The total of such relief was valued at £41 billion in 2015.  The calculations by the Greens are in the context of a wider UBI assessment, resulting in a 44% clawback of this relief, yielding £18 billion.  In my stand-alone UP context, that would need to rise to a 54% reduction to match the £22.3 billion we have to find.

That’s all back-of-a-fag-packet stuff, I concede; but, it does at least give a pointer to a possible way forward.  There are other things that might be re-considered as well, such as the future for subsidised travel, winter fuel allowances and so on.

A Universal Pension, simple to deliver and payable to all, is without doubt a workable proposition.





1.  I’ve provided here some links to papers on the general topic of Universal Basic Income:

2.  The marginal impact can be as extreme as leaving less than 10p of added net income for every pound earned.  Universal Credit will improve on this position, but it will still leave the marginal impact for these low earners as worse than for payers of Higher Rate tax.

3.  Perhaps in time increased automation (and use of robots) will transform our economy to such an extent that few humans will need to work.  Till then, we do need a significant proportion of the population to undertake productive work, creating value and thereby generating incomes that can be taxed for the benefit of all of our society.

4.  I’m glossing over here any MMT-style approach to money creation. Regardless of your take on this aspect, the burden of support falls on those who are currently producing.

5.  If you earn under £113 per week, you don’t pay any National Insurance Contribution (NIC); but, neither do you build up a contribution history for State Pension (SP) purposes.  If you earn between £113 and £157 per week, you don’t pay NICs but you do get assigned a credit in relation to SP.

There are quirks with the NI regime.  One in particular is that, unlike with Income Tax, it’s not the total income that counts, but instead each employment is considered separately.   If you have two jobs each paying a weekly wage of £110, then you don’t pay NICs at all, despite earning a total well in excess of the lower limit of £157 per week; and you don’t even get any contribution credit to boot.  Someone with two part-time jobs may well not be accruing any State Pension entitlement.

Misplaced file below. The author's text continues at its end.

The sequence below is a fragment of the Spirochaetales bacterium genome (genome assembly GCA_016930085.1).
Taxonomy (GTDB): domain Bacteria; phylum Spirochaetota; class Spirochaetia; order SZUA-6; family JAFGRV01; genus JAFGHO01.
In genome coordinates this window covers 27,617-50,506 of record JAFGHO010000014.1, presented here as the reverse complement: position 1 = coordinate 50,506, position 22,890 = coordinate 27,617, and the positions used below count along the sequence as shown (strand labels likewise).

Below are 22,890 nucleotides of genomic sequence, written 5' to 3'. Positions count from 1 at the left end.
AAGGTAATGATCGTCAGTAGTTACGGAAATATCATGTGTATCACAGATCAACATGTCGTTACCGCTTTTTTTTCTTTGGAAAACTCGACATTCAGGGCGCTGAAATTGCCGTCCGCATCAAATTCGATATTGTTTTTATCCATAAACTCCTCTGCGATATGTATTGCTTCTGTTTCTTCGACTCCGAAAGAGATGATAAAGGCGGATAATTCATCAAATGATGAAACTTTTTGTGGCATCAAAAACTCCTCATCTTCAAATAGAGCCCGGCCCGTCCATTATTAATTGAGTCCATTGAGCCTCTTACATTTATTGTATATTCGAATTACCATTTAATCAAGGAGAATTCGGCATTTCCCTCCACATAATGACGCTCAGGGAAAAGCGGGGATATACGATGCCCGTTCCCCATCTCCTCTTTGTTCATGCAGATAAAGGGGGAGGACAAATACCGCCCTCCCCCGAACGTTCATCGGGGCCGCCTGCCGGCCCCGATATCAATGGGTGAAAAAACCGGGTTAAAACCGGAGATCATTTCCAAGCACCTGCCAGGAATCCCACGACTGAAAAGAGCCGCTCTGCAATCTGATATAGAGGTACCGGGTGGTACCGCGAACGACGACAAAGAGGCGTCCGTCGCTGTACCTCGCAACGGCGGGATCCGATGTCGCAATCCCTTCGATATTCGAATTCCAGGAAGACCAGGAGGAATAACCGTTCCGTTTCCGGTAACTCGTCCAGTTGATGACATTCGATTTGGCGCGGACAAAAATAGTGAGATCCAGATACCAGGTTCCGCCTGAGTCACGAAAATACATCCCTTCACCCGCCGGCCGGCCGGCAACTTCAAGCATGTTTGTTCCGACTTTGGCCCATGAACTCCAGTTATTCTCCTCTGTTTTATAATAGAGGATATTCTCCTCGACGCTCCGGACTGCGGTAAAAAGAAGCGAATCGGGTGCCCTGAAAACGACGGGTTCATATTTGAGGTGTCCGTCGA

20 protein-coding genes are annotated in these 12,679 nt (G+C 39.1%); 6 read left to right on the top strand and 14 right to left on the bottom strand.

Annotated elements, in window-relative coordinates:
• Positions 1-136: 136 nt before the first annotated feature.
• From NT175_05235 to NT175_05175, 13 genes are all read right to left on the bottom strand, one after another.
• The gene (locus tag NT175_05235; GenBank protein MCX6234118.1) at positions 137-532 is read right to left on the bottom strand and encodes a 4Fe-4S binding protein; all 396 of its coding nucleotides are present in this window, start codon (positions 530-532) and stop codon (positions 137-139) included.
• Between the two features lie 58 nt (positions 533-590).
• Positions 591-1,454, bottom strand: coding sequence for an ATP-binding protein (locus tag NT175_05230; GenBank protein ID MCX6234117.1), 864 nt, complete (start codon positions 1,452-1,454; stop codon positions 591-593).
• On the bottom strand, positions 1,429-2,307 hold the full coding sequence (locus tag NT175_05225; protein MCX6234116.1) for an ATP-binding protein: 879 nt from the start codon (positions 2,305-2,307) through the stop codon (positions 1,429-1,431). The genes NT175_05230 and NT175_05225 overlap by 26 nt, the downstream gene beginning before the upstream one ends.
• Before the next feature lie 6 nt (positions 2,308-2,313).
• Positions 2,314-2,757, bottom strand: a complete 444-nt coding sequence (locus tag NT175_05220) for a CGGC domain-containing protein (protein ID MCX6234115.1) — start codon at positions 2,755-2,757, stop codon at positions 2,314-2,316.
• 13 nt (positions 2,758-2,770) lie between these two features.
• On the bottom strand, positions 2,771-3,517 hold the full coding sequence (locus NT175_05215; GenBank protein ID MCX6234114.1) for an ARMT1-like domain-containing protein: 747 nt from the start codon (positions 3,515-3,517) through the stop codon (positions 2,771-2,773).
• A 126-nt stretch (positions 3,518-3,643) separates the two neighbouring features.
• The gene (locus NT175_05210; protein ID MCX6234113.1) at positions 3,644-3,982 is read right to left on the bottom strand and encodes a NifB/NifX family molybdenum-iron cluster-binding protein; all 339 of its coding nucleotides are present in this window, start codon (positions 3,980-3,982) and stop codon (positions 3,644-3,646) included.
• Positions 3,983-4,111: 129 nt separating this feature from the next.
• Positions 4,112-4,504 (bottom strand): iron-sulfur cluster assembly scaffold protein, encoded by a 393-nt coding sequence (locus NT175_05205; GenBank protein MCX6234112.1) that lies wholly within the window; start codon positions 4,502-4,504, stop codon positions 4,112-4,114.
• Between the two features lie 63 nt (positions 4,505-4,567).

6.  Some proposals suggest a minimum residency requirement in order to qualify for the pension.

7.  I don’t have the resources to analyse financing solutions on my own, but instead I am reliant here on the work done by others, which I acknowledge.

8.  The savings of £87.7 billion come from discontinuance of

    • State Pension (excluding State Second Pension) – £80.7 billion
  • Pension Credit – £6.7 billion
  • payments from Social Fund – £0.3 billion

If Northern Ireland were included the total would increase from £87.7 billion to £90.4 billion. The Northern Ireland position regarding National Insurance and pensions is beyond our scope here, but this possible additional saving is worth noting in any case.

The State Second Pension (SSP) is the latest form of the earnings-related second tier, which is a legacy of previous regimes.  (This provides an Additional Pension, supplementing the basic one.  It replaced the previous SERPS.)  Removing this would add £10.1 billion to the savings, providing 45% of the gap we’re looking to fill, which is a tempting prospect.  It would be very controversial to touch this component, however, which is something the Greens do not propose.

Abolishing it wholesale would indeed be a step too far; but, this category has to be worth looking at it in detail.  Where someone has earned some SSP entitlement but, because of an incomplete contribution history, also qualifies for less than the full State Pension under the current system, our Universal Pension may represent an improvement vis-à-vis the status quo.  The justification of a “no worse off” commitment may allow us to use some of the current SSP budget to contribute to our savings target.